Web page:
What might it look like? I have told this story before, but I repeat it here because it is necessary. By the way, it has taken me years to do my own work and reach a point where what racism I did pick up as a kid was anathema to me and I could repent of it and ask my Black brothers and sisters for forgiveness for it. So I praised God when on a flight here to Iowa from Boston I sat next to an older Black woman from Framingham who upon hearing my last name said: “Faulkner, there is a lot of baggage with that name isn’t’ there.” She was referring to the southern Faulkner family, wealthy plantation owners in Mississippi and North Carolina who fought on the side of the Confederacy during the civil war. They were also among those who stood on the doorsteps of southern churches to make sure freedom riders could not enter their all-white churches during the Civil Rights Movement (you can read this history in Carolyn Renee Dupont’s book “Mississippi Praying” where several Faulkner’s are mentioned by name). Though not my immediate family they southern Faulkner’s are related to the northern Faulkner’s as cousins who came over from Ireland before the four brothers I descend from. They are still family members though and some of those same racist attitudes are still present in current descendants of the northern family. Because I have done my own work on this issue I was able to admit that this was a sin my family had committed against Blacks, slave holding, fighting to uphold slavery, fighting the civil rights movement and those who still hold racist viewpoints in the modern era. This woman was aware of that history and in that moment I could have arrogantly defended the actions of my family or myself by saying I am not them, but instead I owned their actions that though I did not commit, the name I bear still recalls in their minds and apologized, asking for forgiveness. My hope is that she and I left that plain ride reconciled, though we will likely never meet again. Not so I do not have to stand before the judge unreconciled (for my own gain) but for the mutual gain of our Christian Faith and the glory of the God whom we serve.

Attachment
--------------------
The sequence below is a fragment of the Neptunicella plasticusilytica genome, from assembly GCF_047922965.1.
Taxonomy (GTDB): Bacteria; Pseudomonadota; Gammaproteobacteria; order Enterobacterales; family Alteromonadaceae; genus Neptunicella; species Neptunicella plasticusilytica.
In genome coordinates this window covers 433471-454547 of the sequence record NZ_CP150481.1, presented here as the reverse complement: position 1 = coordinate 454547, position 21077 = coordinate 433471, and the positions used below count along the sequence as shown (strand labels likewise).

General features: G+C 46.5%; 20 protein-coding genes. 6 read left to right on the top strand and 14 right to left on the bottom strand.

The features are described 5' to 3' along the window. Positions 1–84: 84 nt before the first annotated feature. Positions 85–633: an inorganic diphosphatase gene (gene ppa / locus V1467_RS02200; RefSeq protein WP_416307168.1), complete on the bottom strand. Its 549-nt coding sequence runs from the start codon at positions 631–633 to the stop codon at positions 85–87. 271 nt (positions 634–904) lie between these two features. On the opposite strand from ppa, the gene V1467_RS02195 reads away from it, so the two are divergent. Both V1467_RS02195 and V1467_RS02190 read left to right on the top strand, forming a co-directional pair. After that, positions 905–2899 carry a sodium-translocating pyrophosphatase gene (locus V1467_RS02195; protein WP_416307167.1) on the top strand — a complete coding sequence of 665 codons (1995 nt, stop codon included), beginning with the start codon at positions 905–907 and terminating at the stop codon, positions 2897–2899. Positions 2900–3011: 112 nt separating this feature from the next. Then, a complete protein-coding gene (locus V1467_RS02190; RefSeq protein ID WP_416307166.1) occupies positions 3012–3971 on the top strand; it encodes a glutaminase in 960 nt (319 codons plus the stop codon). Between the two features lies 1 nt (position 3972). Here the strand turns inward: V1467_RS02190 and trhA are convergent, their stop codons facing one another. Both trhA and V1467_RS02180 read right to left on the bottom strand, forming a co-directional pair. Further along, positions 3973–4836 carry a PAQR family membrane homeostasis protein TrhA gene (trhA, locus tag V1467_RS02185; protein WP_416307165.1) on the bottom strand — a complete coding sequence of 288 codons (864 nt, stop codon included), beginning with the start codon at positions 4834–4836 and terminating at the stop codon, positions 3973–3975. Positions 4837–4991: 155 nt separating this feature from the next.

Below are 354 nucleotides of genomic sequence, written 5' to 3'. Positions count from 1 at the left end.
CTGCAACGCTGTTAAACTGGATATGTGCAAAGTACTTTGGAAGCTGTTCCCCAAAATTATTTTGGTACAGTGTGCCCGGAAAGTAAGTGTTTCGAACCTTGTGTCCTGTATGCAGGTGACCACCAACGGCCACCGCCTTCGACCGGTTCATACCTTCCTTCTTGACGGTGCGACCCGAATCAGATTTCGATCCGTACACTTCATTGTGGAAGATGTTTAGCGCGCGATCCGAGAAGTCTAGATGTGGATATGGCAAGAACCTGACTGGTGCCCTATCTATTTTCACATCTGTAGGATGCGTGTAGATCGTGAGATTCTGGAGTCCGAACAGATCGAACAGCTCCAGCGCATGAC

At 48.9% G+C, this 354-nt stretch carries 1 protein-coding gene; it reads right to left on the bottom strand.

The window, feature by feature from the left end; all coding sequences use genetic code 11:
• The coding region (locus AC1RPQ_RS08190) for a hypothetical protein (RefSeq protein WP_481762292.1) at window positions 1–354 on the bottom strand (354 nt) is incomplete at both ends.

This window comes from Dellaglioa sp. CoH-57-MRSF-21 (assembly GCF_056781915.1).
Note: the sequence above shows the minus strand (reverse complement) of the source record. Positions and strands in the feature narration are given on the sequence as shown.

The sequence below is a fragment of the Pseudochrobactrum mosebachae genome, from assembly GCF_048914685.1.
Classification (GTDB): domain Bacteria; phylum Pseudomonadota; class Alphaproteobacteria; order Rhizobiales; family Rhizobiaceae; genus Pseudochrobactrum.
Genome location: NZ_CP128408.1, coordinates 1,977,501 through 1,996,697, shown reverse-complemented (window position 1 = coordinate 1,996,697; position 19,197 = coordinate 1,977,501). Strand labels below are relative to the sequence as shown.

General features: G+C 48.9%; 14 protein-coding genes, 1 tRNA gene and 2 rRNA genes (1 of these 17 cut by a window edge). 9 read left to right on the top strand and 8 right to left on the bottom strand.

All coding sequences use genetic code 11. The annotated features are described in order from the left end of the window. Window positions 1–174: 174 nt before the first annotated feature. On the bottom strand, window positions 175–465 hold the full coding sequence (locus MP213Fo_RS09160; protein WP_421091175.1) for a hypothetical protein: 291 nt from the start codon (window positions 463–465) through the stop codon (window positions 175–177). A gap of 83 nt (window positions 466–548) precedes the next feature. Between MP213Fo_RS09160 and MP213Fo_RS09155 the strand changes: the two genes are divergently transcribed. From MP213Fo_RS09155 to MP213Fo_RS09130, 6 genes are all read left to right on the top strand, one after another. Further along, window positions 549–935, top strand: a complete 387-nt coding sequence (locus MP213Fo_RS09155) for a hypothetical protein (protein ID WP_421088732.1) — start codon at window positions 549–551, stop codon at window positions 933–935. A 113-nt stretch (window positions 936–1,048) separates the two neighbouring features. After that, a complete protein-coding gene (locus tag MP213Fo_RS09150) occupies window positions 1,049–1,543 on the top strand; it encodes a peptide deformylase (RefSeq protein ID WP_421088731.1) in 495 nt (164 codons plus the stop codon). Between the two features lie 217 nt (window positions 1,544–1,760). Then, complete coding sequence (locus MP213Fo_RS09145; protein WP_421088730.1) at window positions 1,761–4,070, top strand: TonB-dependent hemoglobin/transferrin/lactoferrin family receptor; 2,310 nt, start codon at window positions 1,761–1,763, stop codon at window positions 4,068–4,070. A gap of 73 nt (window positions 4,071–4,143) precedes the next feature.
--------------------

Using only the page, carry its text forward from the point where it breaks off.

That is the reconciliation we want, so let’s do our own work and get there…together.

 

Jonathan D12973040_10154269785339245_3845786340930956602_oavid Faulkner is a Graduate of Gordon-Conwell Theological Seminary holding Masters in Divinity and Church History, a Pastor, Musician and Writer. He holds a Bachelor’s Degree in Christian Education & Administration with a concentration in Urban Ministry. He lives with his wife Rachel and daughter Erin in Buffalo Center Iowa and seeks to be a part of the project of reconciliation in the local and international church. He is currently serving as the Pastor of First Congregational Church of Buffalo Center.

Rebellion Against the Wrong Kingdom

 

Jonathan Faulkner

 

There is a saying among many Church Historians, I first heard it from Dr. Dennis Hollinger the now retired president of Gordon-Conwell Theological Seminary, but from my own study of Church History already believed to be true. That is this: “Anytime in Church History when the Church aligns with the government of man, it never ends well with the Church.” There have been entire books written about this, many refer to Catholicism when they make this assertion and while pre-reformation Catholicism is a grand example of this maxim one can find a more modern example within the confines of modern Western American Evangelicalism specifically in relationship to WASP Congregations and Culture (WASP = White, Anglo Saxon, Protestants). This has been the topic of several books in recent years, both from the Church and from without. Most noticeably have been Francis Fitzgerald’s “The Evangelicals: The Battle to Shape America” and John Fea’s ‘Believe Me: The Evangelical Road to Donald Trump.” Both are great books if you want to know the History behind where we are now in WASP Church History. Much has already been said concerning this topic within the arena of Church History so my goal here to not to rehash what has already been done, but to add my theological training and my Church History training together.

 

At my church over the last few weeks I have been preaching through the Apostles Creed with the goal of teaching my Church not just what Christians believe but why we believe these things we confess and how those things effect our lives. Two Sunday’s ago, I preached on two words in the Creed: “Our Lord” and preached from Colossians 1:15-20. I wanted to address these two words on their own for a couple of reasons. The first being that Christ’s Lordship has been used in one of two ways in American Evangelicalism, either it has been rejected outright in favor of individualism, consumerism and nationalism. Or it has been used as a legalistic hammer to suck the life out of believer before they even become a believer as in Lordship Salvation. We need a balanced and theological view of Christ’s Lordship and Colossians 1:15-20 is a good starting place for such a view. The text reads as follows:

 

He is the image of the invisible God, the firstborn of all creation.

For by him all things were created, in heaven and on earth, visible and invisible, whether thrones or dominions or rulers or authorities– all things were created through him and for him.